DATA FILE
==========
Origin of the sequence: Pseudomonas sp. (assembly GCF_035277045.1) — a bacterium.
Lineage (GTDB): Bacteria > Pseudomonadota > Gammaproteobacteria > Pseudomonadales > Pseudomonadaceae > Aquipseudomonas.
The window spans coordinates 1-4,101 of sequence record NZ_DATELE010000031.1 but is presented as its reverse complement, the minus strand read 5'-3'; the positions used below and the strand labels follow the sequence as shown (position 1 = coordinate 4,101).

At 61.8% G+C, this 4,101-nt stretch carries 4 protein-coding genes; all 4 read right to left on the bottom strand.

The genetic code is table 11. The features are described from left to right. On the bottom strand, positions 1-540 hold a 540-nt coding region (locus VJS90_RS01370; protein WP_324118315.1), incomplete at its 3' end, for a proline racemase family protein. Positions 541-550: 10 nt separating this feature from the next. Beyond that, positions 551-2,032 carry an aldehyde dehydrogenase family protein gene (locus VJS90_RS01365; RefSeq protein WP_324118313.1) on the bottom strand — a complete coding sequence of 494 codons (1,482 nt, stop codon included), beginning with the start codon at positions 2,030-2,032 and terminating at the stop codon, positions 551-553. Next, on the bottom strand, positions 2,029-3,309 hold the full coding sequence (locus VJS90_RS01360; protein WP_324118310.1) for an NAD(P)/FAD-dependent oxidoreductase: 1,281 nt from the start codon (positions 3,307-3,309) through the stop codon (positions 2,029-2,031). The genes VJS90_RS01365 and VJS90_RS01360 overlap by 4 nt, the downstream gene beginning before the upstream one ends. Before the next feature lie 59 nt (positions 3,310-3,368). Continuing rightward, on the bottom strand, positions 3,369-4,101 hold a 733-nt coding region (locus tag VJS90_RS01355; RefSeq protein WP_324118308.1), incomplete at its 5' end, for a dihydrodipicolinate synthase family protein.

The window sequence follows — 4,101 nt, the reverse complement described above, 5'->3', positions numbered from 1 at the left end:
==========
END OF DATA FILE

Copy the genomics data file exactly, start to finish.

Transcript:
Origin of the sequence: Pseudomonas sp. (assembly GCF_035277045.1) — a bacterium.
Lineage (GTDB): Bacteria > Pseudomonadota > Gammaproteobacteria > Pseudomonadales > Pseudomonadaceae > Aquipseudomonas.
The window spans coordinates 1-4,101 of sequence record NZ_DATELE010000031.1 but is presented as its reverse complement, the minus strand read 5'-3'; the positions used below and the strand labels follow the sequence as shown (position 1 = coordinate 4,101).

At 61.8% G+C, this 4,101-nt stretch carries 4 protein-coding genes; all 4 read right to left on the bottom strand.

The genetic code is table 11. The features are described from left to right. On the bottom strand, positions 1-540 hold a 540-nt coding region (locus VJS90_RS01370; protein WP_324118315.1), incomplete at its 3' end, for a proline racemase family protein. Positions 541-550: 10 nt separating this feature from the next. Beyond that, positions 551-2,032 carry an aldehyde dehydrogenase family protein gene (locus VJS90_RS01365; RefSeq protein WP_324118313.1) on the bottom strand — a complete coding sequence of 494 codons (1,482 nt, stop codon included), beginning with the start codon at positions 2,030-2,032 and terminating at the stop codon, positions 551-553. Next, on the bottom strand, positions 2,029-3,309 hold the full coding sequence (locus VJS90_RS01360; protein WP_324118310.1) for an NAD(P)/FAD-dependent oxidoreductase: 1,281 nt from the start codon (positions 3,307-3,309) through the stop codon (positions 2,029-2,031). The genes VJS90_RS01365 and VJS90_RS01360 overlap by 4 nt, the downstream gene beginning before the upstream one ends. Before the next feature lie 59 nt (positions 3,310-3,368). Continuing rightward, on the bottom strand, positions 3,369-4,101 hold a 733-nt coding region (locus tag VJS90_RS01355; RefSeq protein WP_324118308.1), incomplete at its 5' end, for a dihydrodipicolinate synthase family protein.

The window sequence follows — 4,101 nt, the reverse complement described above, 5'->3', positions numbered from 1 at the left end: